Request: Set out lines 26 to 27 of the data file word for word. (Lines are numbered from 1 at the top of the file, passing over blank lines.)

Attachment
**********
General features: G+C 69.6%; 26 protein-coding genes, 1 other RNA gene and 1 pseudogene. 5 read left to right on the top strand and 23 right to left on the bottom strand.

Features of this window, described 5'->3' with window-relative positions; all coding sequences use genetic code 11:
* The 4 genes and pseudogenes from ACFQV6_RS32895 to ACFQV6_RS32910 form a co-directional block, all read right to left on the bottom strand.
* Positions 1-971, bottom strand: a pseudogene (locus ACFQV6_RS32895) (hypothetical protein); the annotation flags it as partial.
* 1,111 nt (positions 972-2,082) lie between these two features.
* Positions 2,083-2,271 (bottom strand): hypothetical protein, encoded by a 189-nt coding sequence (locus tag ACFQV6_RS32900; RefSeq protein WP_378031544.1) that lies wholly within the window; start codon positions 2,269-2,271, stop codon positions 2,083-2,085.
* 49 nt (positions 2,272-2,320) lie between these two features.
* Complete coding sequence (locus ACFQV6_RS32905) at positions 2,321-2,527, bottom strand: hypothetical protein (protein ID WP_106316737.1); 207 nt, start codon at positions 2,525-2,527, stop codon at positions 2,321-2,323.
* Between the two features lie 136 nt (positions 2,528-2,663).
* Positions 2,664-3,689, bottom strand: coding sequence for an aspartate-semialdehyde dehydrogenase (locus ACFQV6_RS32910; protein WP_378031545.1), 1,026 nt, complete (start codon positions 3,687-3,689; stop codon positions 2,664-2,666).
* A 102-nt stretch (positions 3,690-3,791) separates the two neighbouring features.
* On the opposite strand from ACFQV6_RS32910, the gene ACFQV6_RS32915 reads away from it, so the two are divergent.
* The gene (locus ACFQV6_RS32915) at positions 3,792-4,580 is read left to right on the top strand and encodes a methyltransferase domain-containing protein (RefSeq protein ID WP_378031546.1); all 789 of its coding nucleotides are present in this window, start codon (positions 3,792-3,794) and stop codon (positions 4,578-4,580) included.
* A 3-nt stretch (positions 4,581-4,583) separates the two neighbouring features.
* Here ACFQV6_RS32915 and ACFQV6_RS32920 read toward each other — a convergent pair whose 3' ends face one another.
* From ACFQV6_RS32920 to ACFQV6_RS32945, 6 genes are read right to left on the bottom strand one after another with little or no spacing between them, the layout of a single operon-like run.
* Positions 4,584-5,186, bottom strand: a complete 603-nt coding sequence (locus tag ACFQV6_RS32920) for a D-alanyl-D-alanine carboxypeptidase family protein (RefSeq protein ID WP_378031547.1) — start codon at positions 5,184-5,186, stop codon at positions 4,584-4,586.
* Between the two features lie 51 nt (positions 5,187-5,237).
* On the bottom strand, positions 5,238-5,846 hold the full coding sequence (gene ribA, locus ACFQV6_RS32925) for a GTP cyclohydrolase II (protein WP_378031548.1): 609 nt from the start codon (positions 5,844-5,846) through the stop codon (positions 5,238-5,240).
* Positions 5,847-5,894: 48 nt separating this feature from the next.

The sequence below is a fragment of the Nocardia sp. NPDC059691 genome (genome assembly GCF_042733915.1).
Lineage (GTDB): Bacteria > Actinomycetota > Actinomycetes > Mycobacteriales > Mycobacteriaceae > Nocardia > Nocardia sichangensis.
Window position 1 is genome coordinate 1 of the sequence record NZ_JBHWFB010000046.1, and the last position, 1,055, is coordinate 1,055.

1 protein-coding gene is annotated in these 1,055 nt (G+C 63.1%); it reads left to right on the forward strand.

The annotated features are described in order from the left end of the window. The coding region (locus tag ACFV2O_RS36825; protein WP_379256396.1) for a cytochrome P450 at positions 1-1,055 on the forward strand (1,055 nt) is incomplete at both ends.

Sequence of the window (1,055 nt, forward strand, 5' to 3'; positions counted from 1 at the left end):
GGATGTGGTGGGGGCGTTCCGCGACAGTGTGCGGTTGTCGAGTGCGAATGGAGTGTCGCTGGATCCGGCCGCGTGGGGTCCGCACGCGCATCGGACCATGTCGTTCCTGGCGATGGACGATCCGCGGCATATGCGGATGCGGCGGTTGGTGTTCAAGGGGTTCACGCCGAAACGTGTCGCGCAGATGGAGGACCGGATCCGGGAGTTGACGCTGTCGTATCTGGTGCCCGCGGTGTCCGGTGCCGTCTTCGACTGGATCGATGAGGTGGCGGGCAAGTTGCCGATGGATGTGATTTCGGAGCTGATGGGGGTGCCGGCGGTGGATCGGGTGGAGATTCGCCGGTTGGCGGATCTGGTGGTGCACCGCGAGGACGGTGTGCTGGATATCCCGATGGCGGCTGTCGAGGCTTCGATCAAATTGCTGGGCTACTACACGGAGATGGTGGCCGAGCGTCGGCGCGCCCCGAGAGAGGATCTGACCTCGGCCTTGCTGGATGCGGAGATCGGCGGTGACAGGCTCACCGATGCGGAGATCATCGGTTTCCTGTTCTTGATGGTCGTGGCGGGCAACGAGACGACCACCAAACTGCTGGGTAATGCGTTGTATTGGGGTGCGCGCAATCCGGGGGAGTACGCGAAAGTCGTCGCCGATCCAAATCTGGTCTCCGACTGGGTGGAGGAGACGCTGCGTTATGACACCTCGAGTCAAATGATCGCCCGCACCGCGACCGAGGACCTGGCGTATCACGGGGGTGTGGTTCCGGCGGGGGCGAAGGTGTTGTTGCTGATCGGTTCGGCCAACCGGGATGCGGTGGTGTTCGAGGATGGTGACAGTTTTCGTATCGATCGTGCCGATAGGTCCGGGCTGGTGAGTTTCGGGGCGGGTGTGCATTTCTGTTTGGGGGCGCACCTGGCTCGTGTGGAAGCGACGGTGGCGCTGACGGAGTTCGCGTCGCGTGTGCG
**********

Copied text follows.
Sequence of the window (1,055 nt, forward strand, 5' to 3'; positions counted from 1 at the left end):
GGATGTGGTGGGGGCGTTCCGCGACAGTGTGCGGTTGTCGAGTGCGAATGGAGTGTCGCTGGATCCGGCCGCGTGGGGTCCGCACGCGCATCGGACCATGTCGTTCCTGGCGATGGACGATCCGCGGCATATGCGGATGCGGCGGTTGGTGTTCAAGGGGTTCACGCCGAAACGTGTCGCGCAGATGGAGGACCGGATCCGGGAGTTGACGCTGTCGTATCTGGTGCCCGCGGTGTCCGGTGCCGTCTTCGACTGGATCGATGAGGTGGCGGGCAAGTTGCCGATGGATGTGATTTCGGAGCTGATGGGGGTGCCGGCGGTGGATCGGGTGGAGATTCGCCGGTTGGCGGATCTGGTGGTGCACCGCGAGGACGGTGTGCTGGATATCCCGATGGCGGCTGTCGAGGCTTCGATCAAATTGCTGGGCTACTACACGGAGATGGTGGCCGAGCGTCGGCGCGCCCCGAGAGAGGATCTGACCTCGGCCTTGCTGGATGCGGAGATCGGCGGTGACAGGCTCACCGATGCGGAGATCATCGGTTTCCTGTTCTTGATGGTCGTGGCGGGCAACGAGACGACCACCAAACTGCTGGGTAATGCGTTGTATTGGGGTGCGCGCAATCCGGGGGAGTACGCGAAAGTCGTCGCCGATCCAAATCTGGTCTCCGACTGGGTGGAGGAGACGCTGCGTTATGACACCTCGAGTCAAATGATCGCCCGCACCGCGACCGAGGACCTGGCGTATCACGGGGGTGTGGTTCCGGCGGGGGCGAAGGTGTTGTTGCTGATCGGTTCGGCCAACCGGGATGCGGTGGTGTTCGAGGATGGTGACAGTTTTCGTATCGATCGTGCCGATAGGTCCGGGCTGGTGAGTTTCGGGGCGGGTGTGCATTTCTGTTTGGGGGCGCACCTGGCTCGTGTGGAAGCGACGGTGGCGCTGACGGAGTTCGCGTCGCGTGTGCG